A DARPA-funded vaccine company working on ways to quickly develop immunizations for potential pandemics, has successfully made over 10 million doses of H1N1 flu vaccine in a single month.
The company, Medicago Inc., used a “rapid-fire,” plant-based production method to make them, according to DARPA. The plants used in this case, however, aren’t factories, but the chlorophyll-based kind. Plant-produced vaccine practices hold promise for speedier development of vaccines than traditional egg-grown vaccine techniques. Plants are soaked with a solution that contains a disease’s DNA. The plant responds by producing antibodies almost immediately. Those antibodies can be synthesized into a human vaccine.
DARPA said on July 25, that Medicago Inc. had produced more than 10 million doses of an H1N1 influenza vaccine. The work was part of a test that ran from March 25, 2012, to April 24, 2012, at a facility in Durham, NC, it said, adding that a third-party laboratory tested the production lots to confirm it worked. “Testing confirmed that a single dose of the H1N1 VLP influenza vaccine candidate induced protective levels of hemagglutinin antibodies in an animal model when combined with a standard aluminum adjuvant. The equivalent dose required to protect humans from natural disease can only be determined by future, prospective clinical trials,” said DARPA.
“The results we’ve achieved here with plant-based production of vaccines represent both significant increase in scale and decrease in time-to-production over previous production capabilities in the same time period. The plant-made community is now better positioned to continue development and target FDA approval of candidate vaccines,” Dr. Alan Magill, DARPA program manager said. “Once the FDA has approved a plant-made vaccine candidate, the shorter production times of plant-made pharmaceuticals should allow DoD to be much better prepared to face whatever pandemic next emerges.”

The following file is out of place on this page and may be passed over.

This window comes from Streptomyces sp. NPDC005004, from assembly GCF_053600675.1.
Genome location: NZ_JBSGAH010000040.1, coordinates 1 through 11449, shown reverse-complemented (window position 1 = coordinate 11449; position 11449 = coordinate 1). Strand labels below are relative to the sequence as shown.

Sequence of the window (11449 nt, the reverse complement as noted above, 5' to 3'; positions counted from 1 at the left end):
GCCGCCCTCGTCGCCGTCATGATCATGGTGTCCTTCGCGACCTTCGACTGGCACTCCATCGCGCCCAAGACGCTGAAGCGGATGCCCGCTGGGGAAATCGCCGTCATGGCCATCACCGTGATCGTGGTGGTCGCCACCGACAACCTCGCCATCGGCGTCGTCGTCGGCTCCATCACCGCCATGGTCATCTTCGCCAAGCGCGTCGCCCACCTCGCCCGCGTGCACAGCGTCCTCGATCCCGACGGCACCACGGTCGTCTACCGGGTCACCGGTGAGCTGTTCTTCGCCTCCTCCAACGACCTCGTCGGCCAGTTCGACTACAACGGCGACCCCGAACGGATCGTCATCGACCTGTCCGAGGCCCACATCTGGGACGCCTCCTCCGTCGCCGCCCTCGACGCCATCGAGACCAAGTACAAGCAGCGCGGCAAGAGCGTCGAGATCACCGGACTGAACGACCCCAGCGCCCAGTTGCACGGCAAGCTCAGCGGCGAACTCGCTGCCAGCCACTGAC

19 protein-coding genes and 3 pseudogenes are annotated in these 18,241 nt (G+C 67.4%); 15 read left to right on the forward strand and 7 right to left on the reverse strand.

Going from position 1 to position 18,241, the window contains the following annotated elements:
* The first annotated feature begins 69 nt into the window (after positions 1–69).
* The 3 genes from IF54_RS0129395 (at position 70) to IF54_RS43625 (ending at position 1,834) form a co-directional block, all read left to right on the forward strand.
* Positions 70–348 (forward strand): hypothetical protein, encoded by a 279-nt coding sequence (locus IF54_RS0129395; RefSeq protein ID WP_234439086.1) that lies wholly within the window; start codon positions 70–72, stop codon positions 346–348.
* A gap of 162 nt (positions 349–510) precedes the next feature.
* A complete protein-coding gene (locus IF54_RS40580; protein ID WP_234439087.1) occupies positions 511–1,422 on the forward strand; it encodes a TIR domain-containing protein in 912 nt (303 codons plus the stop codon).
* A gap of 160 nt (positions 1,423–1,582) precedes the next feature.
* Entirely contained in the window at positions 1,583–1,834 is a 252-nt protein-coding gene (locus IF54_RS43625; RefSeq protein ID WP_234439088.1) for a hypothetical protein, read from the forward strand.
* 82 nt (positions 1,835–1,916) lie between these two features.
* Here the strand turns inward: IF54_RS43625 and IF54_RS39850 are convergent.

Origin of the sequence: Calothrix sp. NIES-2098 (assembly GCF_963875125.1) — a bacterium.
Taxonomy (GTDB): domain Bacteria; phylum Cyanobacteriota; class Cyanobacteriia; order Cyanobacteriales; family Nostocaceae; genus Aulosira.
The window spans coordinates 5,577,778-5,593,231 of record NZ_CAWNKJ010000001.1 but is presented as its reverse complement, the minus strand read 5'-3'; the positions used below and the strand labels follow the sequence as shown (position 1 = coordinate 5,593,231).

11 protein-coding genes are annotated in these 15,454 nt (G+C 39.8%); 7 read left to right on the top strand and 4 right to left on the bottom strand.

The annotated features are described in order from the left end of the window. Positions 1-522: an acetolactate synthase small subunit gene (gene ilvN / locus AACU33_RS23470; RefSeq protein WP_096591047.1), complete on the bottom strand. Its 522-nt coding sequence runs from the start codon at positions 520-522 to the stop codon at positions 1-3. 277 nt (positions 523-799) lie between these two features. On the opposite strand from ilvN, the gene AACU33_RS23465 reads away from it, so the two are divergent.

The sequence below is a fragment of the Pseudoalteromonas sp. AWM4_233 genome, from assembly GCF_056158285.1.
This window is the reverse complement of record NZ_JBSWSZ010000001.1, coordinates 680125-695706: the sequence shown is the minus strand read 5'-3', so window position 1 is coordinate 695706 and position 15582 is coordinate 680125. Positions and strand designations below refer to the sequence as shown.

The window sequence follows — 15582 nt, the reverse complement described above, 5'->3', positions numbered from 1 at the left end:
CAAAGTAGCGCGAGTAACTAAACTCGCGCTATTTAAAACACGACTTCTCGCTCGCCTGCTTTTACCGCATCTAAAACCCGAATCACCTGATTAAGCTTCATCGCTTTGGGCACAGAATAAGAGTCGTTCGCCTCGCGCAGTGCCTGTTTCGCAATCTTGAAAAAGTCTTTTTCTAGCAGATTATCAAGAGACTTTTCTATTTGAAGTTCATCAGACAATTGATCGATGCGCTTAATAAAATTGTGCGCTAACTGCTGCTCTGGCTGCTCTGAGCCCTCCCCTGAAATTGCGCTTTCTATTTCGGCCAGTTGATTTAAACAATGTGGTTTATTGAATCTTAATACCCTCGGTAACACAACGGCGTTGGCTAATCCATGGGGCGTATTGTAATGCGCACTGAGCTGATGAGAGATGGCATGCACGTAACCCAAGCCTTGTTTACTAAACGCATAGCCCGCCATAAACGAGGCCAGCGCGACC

DARPA has been looking to develop speedy methods of producing vaccines for pandemic viruses for the armed forces for some time, through its Blue Angel Program, because production times for traditional vaccines aimed at pandemics can take six to nine months.
The Blue Angel program seeks to demonstrate a flexible and agile capability for the Department of Defense to rapidly react to and neutralize any natural or intentional pandemic disease, said the agency. Building on a previous DARPA program, Accelerated Manufacture of Pharmaceuticals, Blue Angel targets new ways of producing large amounts of high-quality, vaccine-grade protein in less than three months in response to emerging and novel biological threats. One of the research avenues explores plant-made proteins for candidate vaccine production.
“Vaccinating susceptible populations during the initial stage of a pandemic is critical to containment,” said Magill. “We’re looking at plant-based solutions to vaccine production as a more rapid and efficient alternative to the standard egg-based technologies, and the research is very promising.”